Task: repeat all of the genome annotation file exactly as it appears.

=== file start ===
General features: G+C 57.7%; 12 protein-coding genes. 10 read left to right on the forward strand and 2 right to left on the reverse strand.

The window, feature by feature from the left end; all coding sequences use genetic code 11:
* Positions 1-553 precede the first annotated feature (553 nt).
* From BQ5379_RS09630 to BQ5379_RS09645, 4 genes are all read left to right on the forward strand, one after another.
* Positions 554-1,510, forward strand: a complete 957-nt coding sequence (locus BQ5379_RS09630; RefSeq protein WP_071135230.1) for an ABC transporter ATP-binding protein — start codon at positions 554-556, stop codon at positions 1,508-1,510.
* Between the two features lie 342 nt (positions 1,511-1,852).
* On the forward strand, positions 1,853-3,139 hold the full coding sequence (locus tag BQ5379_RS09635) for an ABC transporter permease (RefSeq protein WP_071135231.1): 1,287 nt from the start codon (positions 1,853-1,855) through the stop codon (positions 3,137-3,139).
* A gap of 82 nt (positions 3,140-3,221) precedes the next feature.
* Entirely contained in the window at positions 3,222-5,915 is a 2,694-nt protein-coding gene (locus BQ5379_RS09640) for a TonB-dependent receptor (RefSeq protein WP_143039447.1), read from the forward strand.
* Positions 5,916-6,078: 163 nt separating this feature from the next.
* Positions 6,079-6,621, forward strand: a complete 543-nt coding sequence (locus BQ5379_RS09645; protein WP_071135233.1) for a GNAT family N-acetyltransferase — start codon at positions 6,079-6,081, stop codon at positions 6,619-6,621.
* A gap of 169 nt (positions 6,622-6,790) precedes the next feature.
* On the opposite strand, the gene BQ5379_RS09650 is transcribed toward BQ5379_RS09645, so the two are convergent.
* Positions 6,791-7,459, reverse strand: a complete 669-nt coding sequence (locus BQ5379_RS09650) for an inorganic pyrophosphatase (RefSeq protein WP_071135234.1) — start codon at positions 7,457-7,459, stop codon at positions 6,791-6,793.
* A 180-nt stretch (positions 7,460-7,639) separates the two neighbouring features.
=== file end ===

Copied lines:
General features: G+C 57.7%; 12 protein-coding genes. 10 read left to right on the forward strand and 2 right to left on the reverse strand.

The window, feature by feature from the left end; all coding sequences use genetic code 11:
* Positions 1-553 precede the first annotated feature (553 nt).
* From BQ5379_RS09630 to BQ5379_RS09645, 4 genes are all read left to right on the forward strand, one after another.
* Positions 554-1,510, forward strand: a complete 957-nt coding sequence (locus BQ5379_RS09630; RefSeq protein WP_071135230.1) for an ABC transporter ATP-binding protein — start codon at positions 554-556, stop codon at positions 1,508-1,510.
* Between the two features lie 342 nt (positions 1,511-1,852).
* On the forward strand, positions 1,853-3,139 hold the full coding sequence (locus tag BQ5379_RS09635) for an ABC transporter permease (RefSeq protein WP_071135231.1): 1,287 nt from the start codon (positions 1,853-1,855) through the stop codon (positions 3,137-3,139).
* A gap of 82 nt (positions 3,140-3,221) precedes the next feature.
* Entirely contained in the window at positions 3,222-5,915 is a 2,694-nt protein-coding gene (locus BQ5379_RS09640) for a TonB-dependent receptor (RefSeq protein WP_143039447.1), read from the forward strand.
* Positions 5,916-6,078: 163 nt separating this feature from the next.
* Positions 6,079-6,621, forward strand: a complete 543-nt coding sequence (locus BQ5379_RS09645; protein WP_071135233.1) for a GNAT family N-acetyltransferase — start codon at positions 6,079-6,081, stop codon at positions 6,619-6,621.
* A gap of 169 nt (positions 6,622-6,790) precedes the next feature.
* On the opposite strand, the gene BQ5379_RS09650 is transcribed toward BQ5379_RS09645, so the two are convergent.
* Positions 6,791-7,459, reverse strand: a complete 669-nt coding sequence (locus BQ5379_RS09650) for an inorganic pyrophosphatase (RefSeq protein WP_071135234.1) — start codon at positions 7,457-7,459, stop codon at positions 6,791-6,793.
* A 180-nt stretch (positions 7,460-7,639) separates the two neighbouring features.